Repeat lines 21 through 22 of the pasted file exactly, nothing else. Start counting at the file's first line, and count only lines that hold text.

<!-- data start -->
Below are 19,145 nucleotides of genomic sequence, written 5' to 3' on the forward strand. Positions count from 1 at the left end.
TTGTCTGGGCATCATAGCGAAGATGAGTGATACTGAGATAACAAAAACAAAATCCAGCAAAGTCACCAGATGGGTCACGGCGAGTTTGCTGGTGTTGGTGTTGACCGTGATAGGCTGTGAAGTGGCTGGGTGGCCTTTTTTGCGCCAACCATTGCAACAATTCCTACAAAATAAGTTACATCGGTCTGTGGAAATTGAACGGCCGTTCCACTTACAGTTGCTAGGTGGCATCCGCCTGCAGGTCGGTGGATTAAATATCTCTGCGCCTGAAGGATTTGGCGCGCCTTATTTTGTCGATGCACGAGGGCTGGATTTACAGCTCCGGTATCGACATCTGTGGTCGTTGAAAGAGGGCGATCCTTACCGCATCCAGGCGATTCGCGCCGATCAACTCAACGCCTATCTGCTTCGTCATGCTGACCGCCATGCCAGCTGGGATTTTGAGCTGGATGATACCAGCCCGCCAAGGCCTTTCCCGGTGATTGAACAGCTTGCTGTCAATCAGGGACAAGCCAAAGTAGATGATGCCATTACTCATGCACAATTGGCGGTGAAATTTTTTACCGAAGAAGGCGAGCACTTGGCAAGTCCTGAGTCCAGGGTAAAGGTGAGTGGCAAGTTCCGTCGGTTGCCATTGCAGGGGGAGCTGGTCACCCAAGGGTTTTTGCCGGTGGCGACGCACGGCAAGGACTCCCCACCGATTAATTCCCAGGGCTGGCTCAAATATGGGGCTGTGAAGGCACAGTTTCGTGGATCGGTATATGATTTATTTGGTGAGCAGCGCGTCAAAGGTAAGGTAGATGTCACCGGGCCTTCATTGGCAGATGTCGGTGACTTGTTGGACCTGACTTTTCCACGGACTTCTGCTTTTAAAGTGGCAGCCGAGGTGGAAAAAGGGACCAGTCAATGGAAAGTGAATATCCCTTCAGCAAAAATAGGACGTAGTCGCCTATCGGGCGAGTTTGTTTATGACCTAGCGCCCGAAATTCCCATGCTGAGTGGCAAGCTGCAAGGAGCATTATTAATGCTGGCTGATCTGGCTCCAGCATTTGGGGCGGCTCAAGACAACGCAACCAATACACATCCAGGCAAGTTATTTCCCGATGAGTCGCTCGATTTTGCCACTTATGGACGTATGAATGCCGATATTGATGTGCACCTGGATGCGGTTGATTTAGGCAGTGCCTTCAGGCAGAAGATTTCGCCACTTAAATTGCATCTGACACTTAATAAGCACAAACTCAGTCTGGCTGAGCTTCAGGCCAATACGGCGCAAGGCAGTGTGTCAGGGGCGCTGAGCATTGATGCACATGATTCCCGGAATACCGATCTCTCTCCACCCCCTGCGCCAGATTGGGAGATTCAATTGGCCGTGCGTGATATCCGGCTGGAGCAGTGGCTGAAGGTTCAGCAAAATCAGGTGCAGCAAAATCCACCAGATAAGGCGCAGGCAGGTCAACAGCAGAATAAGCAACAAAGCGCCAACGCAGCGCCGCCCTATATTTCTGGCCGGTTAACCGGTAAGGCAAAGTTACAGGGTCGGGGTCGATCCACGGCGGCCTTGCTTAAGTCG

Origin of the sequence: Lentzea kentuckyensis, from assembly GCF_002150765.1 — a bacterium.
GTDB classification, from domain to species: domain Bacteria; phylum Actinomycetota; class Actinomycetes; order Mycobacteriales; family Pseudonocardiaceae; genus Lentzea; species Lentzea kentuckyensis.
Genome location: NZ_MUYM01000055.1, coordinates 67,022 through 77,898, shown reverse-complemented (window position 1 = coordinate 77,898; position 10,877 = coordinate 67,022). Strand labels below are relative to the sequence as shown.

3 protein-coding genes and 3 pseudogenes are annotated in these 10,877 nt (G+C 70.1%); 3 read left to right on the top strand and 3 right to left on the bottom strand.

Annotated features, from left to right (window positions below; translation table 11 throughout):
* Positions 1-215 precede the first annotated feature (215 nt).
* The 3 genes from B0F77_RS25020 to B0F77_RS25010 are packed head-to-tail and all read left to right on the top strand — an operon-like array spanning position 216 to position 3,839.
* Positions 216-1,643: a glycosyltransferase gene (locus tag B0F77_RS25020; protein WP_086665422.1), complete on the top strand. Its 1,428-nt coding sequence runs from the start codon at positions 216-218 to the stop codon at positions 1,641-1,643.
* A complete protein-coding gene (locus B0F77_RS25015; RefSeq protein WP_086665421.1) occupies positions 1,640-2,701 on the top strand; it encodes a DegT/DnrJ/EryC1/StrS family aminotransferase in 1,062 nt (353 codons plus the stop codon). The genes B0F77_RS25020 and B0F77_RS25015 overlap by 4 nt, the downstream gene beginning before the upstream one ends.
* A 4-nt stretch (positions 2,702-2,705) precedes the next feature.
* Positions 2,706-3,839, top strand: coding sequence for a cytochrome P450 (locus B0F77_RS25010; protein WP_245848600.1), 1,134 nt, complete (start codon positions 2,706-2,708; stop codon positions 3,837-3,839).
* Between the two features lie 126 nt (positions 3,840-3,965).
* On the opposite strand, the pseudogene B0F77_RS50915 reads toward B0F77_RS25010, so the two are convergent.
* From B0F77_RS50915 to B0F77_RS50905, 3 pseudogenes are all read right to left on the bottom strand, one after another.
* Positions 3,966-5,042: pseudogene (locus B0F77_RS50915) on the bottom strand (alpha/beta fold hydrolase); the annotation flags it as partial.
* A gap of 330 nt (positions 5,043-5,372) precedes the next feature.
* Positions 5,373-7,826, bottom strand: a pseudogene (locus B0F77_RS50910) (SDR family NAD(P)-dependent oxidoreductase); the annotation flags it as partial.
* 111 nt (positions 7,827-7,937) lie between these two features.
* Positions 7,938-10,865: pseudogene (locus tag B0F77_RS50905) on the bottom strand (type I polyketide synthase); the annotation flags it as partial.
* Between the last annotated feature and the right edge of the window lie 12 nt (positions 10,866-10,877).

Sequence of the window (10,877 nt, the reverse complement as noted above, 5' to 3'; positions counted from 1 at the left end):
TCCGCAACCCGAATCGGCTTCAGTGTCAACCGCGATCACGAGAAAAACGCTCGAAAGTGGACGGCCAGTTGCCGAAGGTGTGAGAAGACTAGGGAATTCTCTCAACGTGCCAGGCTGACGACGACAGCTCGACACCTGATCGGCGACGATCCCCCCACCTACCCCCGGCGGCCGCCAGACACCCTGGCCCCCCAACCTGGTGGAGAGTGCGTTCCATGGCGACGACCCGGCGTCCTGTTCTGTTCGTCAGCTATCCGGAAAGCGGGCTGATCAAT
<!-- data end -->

* Positions 7,938-10,865: pseudogene (locus tag B0F77_RS50905) on the bottom strand (type I polyketide synthase); the annotation flags it as partial.
* Between the last annotated feature and the right edge of the window lie 12 nt (positions 10,866-10,877).